Thursday, August 08, 2002

Quote for the Day

All argument against these plain facts [that miracles have been observed] is always argument in a circle. If I say, "Medieval documents attest certain miracles as much as they attest certain battles," they answer, "But medievals were superstitious." If I want to know in what they were superstitious, the only ultimate answer is that they believed in miracles. If I say "a peasant saw a ghost," I am told, "But peasants are so credulous." If I ask, "Why credulous?" the only answer is -- that they see ghosts. Iceland is impossible because only stupid sailors have seen it; and the sailors are only stupid because they say they have seen Iceland.

G.K. Chesterton, Orthodoxy 149-50 (1908).
So the speed of light may not be constant after all. Amazing.
This op-ed by Yale Law School's Peter Schuck is quite sensible. He examines the social havoc wreaked by a New Jersey Supreme Court decision (Mount Laurel) that basically allowed state judges to create or modify zoning laws.
The Mount Laurel approach is a throwback to a time when judges ordered top-down social change. Housing markets, however, are too complex and dynamic for courthouse engineering. A better approach to improving options for low-income families is to give them vouchers and help them find housing in places where they want to live.

Wednesday, August 07, 2002

Jane Galt's takedown of Hertzberg is definitely worth reading.
Amazing. This is the first Maureen Dowd column that I was able to finish with clicking somewhere else in boredom or irritation. It's about Gore's recent pretense at populism, by the way.
The West Nile virus found here matches an Israeli strain, according to a CDC scientist. The implication is that someone deliberately brought the strain over here -- and if that's true, it's likely to be a radical Muslim, right? That's the most logical choice. But I can already see how some of the conspiracy websites are going to play this one: "It's an Israeli strain! It must be those Jews again, trying to bring down the U.S."


Tuesday, August 06, 2002

Thanks to Pejman for the link. I have to wonder, though, what his classification system means: Why, for example, am I listed under "Sphere of the Fixed Stars"? Something to ponder.
Mark West of the University of Michigan Law School has a fascinating new paper out called "Legal Determinants of World Cup Success." In this groundbreaking study, West takes an economic model used by scholars to analyze the success of corporate law in various countries, and applies it to the prediction of soccer victories.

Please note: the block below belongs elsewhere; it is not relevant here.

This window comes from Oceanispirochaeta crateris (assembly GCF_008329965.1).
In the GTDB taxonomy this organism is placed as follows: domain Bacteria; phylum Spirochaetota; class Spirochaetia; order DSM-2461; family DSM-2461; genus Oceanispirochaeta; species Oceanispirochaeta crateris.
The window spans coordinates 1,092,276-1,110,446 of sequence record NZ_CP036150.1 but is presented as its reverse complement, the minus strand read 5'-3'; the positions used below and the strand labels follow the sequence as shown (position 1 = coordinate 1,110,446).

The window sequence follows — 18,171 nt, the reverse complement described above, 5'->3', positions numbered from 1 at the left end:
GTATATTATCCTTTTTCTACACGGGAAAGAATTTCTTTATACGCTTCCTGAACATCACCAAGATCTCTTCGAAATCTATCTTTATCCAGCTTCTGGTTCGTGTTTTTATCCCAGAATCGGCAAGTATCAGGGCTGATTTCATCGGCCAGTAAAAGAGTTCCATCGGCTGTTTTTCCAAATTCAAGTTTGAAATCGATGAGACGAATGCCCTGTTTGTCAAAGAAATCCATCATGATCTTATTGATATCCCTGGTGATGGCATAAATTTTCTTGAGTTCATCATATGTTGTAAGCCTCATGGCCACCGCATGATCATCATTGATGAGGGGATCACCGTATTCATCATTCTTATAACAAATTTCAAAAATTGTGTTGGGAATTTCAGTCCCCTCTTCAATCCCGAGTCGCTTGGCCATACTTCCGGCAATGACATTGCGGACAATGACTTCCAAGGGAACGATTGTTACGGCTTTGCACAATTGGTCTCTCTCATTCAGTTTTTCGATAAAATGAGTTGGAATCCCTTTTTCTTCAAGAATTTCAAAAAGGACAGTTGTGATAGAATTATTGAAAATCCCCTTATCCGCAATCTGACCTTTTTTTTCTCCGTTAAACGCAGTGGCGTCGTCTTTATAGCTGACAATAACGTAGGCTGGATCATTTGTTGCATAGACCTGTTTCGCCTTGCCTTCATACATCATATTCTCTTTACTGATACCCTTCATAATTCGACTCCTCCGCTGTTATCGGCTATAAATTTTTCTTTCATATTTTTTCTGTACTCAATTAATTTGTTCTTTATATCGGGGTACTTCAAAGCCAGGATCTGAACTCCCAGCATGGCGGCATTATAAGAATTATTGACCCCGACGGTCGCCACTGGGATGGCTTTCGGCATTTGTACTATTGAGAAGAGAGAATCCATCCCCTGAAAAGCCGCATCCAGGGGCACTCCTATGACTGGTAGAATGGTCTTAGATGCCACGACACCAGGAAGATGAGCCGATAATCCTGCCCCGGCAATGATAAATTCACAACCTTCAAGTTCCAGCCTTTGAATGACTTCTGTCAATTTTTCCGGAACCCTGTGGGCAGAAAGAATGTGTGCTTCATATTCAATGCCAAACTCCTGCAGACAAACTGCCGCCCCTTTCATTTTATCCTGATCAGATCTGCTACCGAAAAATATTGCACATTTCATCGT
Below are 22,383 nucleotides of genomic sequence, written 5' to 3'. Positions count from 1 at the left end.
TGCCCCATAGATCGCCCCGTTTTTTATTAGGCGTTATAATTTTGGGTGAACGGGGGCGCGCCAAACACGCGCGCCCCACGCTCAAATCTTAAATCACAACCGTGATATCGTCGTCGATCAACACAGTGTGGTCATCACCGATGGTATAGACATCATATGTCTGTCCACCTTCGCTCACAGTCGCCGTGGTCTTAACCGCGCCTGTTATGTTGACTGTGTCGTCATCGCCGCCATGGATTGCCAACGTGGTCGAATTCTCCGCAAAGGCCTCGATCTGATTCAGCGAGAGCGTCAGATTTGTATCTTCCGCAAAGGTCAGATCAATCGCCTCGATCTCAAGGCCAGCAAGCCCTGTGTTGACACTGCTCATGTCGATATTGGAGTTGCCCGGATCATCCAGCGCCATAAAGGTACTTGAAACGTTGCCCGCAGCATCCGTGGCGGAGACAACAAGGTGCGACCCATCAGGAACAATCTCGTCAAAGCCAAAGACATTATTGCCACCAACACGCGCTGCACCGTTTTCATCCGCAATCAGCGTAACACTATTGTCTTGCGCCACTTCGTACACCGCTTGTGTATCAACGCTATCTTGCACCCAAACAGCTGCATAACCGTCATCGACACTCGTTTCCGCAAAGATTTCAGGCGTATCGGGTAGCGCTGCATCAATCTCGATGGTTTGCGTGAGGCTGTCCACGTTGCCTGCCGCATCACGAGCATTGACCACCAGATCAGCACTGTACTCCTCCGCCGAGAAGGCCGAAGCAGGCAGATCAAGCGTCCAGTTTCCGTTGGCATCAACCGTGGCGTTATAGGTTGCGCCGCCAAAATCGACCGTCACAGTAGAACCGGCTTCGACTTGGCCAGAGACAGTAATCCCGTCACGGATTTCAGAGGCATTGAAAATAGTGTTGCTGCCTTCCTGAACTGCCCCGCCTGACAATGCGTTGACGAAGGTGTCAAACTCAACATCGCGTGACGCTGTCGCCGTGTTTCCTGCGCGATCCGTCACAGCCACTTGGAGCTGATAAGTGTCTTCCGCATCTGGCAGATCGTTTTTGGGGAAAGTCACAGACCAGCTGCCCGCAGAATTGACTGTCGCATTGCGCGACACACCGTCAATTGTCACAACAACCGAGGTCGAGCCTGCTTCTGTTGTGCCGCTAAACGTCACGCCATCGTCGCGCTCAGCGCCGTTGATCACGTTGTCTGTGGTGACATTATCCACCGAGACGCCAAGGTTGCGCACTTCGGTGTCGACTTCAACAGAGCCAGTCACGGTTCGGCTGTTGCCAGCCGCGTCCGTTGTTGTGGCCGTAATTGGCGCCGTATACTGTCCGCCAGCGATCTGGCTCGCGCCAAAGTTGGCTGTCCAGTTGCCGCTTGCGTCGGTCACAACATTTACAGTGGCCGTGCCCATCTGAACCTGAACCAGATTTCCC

Here's how it works: Look at how many points each country has in the FIFA/Coca-Cola World ranking system (a system for ranking countries' soccer teams). Then create a regression equation in which the variables are 1) Professional (number of soccer professionals per capita in a given country, 2) Origin of commercial law (English, French, German, or Scandinavian), 3) Rule of law (a ranking of "law and order" in any given country), and 4) Anti-director rights (an index measuring the power of shareholders to govern corporations). Then run the regression and see which variables affect soccer success.

The findings are surprising: "[G]ood law, and especially French law, leads to good soccer." West's explanation? "Perhaps teams from countries with systems based on the French model (such as 1998 champion France and 2002 champion Brazil) perform well due to the remaining vestiges of the Napoleonic Code that somehow remove discretion from coaches and managers in the same manner that that civil law system curtails judicial activism. Or maybe -- just maybe -- some other forces are at work."

Just maybe.

Another hilarious article from Mark Steyn.
Ah, it's August, or as we in the newspaper business call it, ''the silly season,'' because nothing important ever happens in August, unless you count the outbreak of the First World War (August 1914), the Molotov-Ribbentrop pact heralding the Second World War (August 1939), the nuking of Hiroshima and Nagasaki (August 1945), the Soviet invasion of Czechoslovakia (August 1968), the only presidential resignation in American history (August 1974), etc., etc.
Caleb Stegall takes on Sean Wilentz's vicious and ahistorical attack on Justice Scalia, who wrote a much-noticed article describing how his views on capital punishment differ from some Catholic leaders' views.

Monday, August 05, 2002

Sasha Volokh has a great post on the definition of "semi-automatic weapon." It drives me crazy too when people use that term as if it means virtually the same thing as "automatic." Perhaps gun makers and enthusiasts should just come up with a more descriptive and less pejorative-sounding term to describe all the many guns that shoot one bullet with one pull of the trigger without any pumping action required (but without spraying bullets everywhere, which is what people seem to think when they hear "automatic" even with "semi" in front of it.).
I have to say, I pretty much agree with this column by Norah Vincent, the title of which asks, "Is God There Only in Happy Endings?"